ESPN’s new gridiron game lets you crush your friends when they’re not even there.
Playing football videogames
is most fun when you’re pitted against your friends. For those of you who no longer live in a frat house, though, finding an opponent whenever you get the gaming jones just isn’t practical. But now there’s ESPN NFL 2K5 ($20 for Xbox and PlayStation2; ). It creates computerized versions of your friends, saddled with their identical sorry style of play, so in their absence you can practice beating up on them.
Innovative tools that turn your work nook into the corner office
Make way for desktop clutter with the IBM ThinkCentre S50 Ultra Small, IBM’s smallest desktop PC ever (3.3 x 10.2 x 11 inches). It weighs just 13 pounds, yet its steel frame can support a 67.1-pound, 22-inch CRT monitor. The thriftiest configuration has a 2.8GHz Intel Celeron processor, 256MB of RAM, a 40GB hard drive and a CD-ROM drive.
Sorting the data on the latest digital TVs
Replacing your TV today is more complex than buying a new PC—and a lot more expensive. You can still get a CRT set, but typically not with the size and sharpness you deserve. The myriad digital technologies address every pixel with a precision and clarity befitting a large-screen, high-definition picture. First decide which type best suits your needs: rear projection, front projection or flat panel. Native resolution is no longer a limiting factor; now you can find the superlative 1,080-line picture in any of these technologies.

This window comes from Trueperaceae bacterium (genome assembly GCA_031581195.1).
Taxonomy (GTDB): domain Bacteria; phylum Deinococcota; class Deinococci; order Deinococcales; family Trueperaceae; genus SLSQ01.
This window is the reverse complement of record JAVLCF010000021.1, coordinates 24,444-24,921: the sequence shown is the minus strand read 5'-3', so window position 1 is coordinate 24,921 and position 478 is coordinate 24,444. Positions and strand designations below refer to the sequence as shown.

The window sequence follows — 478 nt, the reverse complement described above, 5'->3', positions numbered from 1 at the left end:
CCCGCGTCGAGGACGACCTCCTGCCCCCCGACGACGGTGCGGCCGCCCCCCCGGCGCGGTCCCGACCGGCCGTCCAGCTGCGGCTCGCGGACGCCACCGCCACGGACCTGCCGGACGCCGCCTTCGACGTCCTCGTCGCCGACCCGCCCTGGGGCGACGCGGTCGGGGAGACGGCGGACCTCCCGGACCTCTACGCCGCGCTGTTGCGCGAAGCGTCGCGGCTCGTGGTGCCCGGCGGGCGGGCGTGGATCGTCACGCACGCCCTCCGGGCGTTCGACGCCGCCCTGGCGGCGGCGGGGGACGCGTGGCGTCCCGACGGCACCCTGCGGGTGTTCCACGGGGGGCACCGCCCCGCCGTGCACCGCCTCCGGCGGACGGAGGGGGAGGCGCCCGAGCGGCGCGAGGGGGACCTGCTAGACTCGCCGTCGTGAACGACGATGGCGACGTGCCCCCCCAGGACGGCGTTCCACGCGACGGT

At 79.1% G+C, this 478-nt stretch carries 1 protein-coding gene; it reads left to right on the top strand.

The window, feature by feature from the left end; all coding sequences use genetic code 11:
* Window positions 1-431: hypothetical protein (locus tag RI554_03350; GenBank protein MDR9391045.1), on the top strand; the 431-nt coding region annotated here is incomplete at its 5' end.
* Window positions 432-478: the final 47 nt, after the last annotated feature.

Buying a PVR? Wait. Decide on your guide before you get locked into a box.
TiVo may be the best-known brand of hard-drive TV recorder around, but it’s certainly not the only one. Two other biggies warrant consideration: ReplayTV and, now, the latest incarnation of TV Guide On Screen, coming out this month. First you need to figure out how plain or fancy a personal video recorder (PVR) box you want—from a rudimentary, freestanding hard drive, all the way north to a souped-up version with an integrated DVD burner. But the biggest decision is what sort of program guide you want to live with.
Q: Is it all right to use generic inks and paper to print my photos?
Photos, songs and movies belong in your living room, not your office. Four ways to free your files.
Dept.: Geek Guide
Investigator: Steve Morgenstern
Home tech: PC-to-TV bridging
Cost: $200 and up